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Shooting in low available light

Out of choice or out of compulsion you may not be carrying along all your lighting paraphernalia with you. While traveling and on a holiday, it's not possible to take along the lighting gear with you. On a holiday, you might be taking along the most basic photography equipment with you as compared to when traveling on a photography assignment.

This time around, you are not creating the shot. It's already lighted up and is ready to get noticed by an able photographer to bring out the best of the scene as well as the photographers potential.

While you get slow shutter speeds shooting fast is the key to get the shot when the subject is at the right spot with the right kind of light falling on it. Faster lenses are important but with technology improving with every new camera the quality of photographs at higher ISOs has improved drastically making it relatively less dependency on faster lenses. Good lenses today focus very fast and again it becomes less important for one to have a faster lens which would focus relatively faster in low light situations. However, to get good shots, think beyond the Photography gear.

White balance can sometimes be challenging while shooting indoors in mixed kind of lighting. Most professionals would shoot on RAW and handle the fine tuning of white balance later on in the RAW converting software be it Adobe's Lightroom, Canon's Digital Photo professional, Nikon's View NX or Phase one's Capture one.

Sometimes, supplementing the low available light with a small portable flash helps bring out better detail along with the required "kick" in the shot. It also lets you shoot at a relatively lower ISO striking the right balance between ISO and exposure.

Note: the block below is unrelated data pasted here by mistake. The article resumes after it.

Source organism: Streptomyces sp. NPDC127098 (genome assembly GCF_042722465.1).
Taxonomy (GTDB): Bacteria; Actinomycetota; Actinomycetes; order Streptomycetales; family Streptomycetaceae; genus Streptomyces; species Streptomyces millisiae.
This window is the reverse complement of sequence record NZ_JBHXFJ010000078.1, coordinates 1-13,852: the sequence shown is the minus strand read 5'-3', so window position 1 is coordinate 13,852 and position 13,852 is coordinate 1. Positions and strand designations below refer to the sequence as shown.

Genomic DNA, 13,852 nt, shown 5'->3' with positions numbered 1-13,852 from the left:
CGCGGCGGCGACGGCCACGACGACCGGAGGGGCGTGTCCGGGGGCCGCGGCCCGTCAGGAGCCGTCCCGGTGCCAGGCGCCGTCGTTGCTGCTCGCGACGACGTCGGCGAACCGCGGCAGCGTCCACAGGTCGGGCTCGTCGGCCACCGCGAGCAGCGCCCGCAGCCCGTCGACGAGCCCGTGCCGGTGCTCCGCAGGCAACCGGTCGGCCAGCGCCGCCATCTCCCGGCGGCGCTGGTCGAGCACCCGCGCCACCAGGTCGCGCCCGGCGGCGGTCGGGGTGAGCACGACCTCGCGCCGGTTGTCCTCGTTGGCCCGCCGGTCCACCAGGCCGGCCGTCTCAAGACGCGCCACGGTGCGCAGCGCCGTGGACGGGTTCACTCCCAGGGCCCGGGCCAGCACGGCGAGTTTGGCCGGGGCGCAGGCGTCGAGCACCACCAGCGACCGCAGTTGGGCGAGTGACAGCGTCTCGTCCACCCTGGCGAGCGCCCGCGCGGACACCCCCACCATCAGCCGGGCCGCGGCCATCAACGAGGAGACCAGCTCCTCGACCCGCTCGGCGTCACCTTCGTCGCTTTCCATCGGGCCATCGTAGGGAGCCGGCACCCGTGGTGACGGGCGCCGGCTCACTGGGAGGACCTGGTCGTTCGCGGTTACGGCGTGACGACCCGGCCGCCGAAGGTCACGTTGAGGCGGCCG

Do remember, noise from shooting at higher ISO can be taken care of in image editing software but nothing can be done for the blur due to the camera shake registered due to the slow shutter speed of the camera. NOISE today is not so much of a problem with cameras like Canon EOS 5D Mark III and I generally choose not to correct it as sometimes correcting the NOISE loses on the contrast of the photograph.

The lighting was constantly changing as the Ladyboys were photographed with Canon EOS 5D mark III at the Starz Cabaret in Koh Samui, Thailand. Exposure was reduced by one stop to achieve a higher shutter speed. While shooting dance movement its important to take care of the subjects movement as well besides considering the camera shake. Performance of Mark III is pretty good at ISO 2500. It's always good to shoot right to begin with but In these shots it's actually irrelevant to "correct" the white balance as the whole mood is being created by the coloured lights. What's correct and what's incorrect is all very relative. Technically wrong is the right here.

model:Canon EOS 5D Mark III Focal length:75 mm Exposure:1/640 at f/4 Exposure bias:-1 EV Exposure prog.:Aperture priority ISO speed:ISO 2500 Metering mode:Pattern

Look out for the spotlights and the peak action moment. the shutter was released just at the moment to capture this subtle candid moment. Notice the lips and the position of the hands.

The ISO was further pushed to 6400 to achieve a higher shutter speed of 1/1000th sec with the focus at the distant dancer.


Canon EOS 5D Mark II Focal length:70 mm Exposure:1/160 at f/4 ISO 200 Metering mode:Partial

This is just around one of the malls in Dubai, UAE. Even with a slower shutter speed, the boat is sharp as the scenes has been photographed with a wide angled lens.